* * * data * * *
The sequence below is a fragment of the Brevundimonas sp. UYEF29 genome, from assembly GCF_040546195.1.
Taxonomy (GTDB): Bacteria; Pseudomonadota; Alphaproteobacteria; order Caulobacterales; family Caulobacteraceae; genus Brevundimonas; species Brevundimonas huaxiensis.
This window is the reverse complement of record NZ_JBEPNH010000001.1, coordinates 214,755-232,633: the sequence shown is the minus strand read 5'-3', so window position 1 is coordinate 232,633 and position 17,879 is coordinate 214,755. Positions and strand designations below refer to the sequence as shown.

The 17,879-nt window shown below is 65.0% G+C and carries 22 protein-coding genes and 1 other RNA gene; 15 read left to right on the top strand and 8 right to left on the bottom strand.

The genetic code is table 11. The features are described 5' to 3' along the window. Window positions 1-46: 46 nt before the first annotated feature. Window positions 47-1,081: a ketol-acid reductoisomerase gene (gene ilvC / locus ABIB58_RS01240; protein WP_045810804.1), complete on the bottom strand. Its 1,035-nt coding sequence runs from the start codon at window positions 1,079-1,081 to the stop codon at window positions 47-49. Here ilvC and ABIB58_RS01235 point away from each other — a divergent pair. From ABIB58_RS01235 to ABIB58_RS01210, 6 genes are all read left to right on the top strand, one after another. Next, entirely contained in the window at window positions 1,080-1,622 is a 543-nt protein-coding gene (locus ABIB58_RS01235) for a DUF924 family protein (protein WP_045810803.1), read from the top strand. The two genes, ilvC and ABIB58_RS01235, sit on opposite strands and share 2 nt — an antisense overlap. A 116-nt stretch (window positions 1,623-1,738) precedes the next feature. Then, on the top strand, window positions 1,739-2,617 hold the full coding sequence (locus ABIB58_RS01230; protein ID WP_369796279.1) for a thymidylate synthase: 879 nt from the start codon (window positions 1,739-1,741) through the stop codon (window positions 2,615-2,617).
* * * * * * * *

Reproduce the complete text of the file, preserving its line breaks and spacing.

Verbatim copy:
The sequence below is a fragment of the Brevundimonas sp. UYEF29 genome, from assembly GCF_040546195.1.
Taxonomy (GTDB): Bacteria; Pseudomonadota; Alphaproteobacteria; order Caulobacterales; family Caulobacteraceae; genus Brevundimonas; species Brevundimonas huaxiensis.
This window is the reverse complement of record NZ_JBEPNH010000001.1, coordinates 214,755-232,633: the sequence shown is the minus strand read 5'-3', so window position 1 is coordinate 232,633 and position 17,879 is coordinate 214,755. Positions and strand designations below refer to the sequence as shown.

The 17,879-nt window shown below is 65.0% G+C and carries 22 protein-coding genes and 1 other RNA gene; 15 read left to right on the top strand and 8 right to left on the bottom strand.

The genetic code is table 11. The features are described 5' to 3' along the window. Window positions 1-46: 46 nt before the first annotated feature. Window positions 47-1,081: a ketol-acid reductoisomerase gene (gene ilvC / locus ABIB58_RS01240; protein WP_045810804.1), complete on the bottom strand. Its 1,035-nt coding sequence runs from the start codon at window positions 1,079-1,081 to the stop codon at window positions 47-49. Here ilvC and ABIB58_RS01235 point away from each other — a divergent pair. From ABIB58_RS01235 to ABIB58_RS01210, 6 genes are all read left to right on the top strand, one after another. Next, entirely contained in the window at window positions 1,080-1,622 is a 543-nt protein-coding gene (locus ABIB58_RS01235) for a DUF924 family protein (protein WP_045810803.1), read from the top strand. The two genes, ilvC and ABIB58_RS01235, sit on opposite strands and share 2 nt — an antisense overlap. A 116-nt stretch (window positions 1,623-1,738) precedes the next feature. Then, on the top strand, window positions 1,739-2,617 hold the full coding sequence (locus ABIB58_RS01230; protein ID WP_369796279.1) for a thymidylate synthase: 879 nt from the start codon (window positions 1,739-1,741) through the stop codon (window positions 2,615-2,617).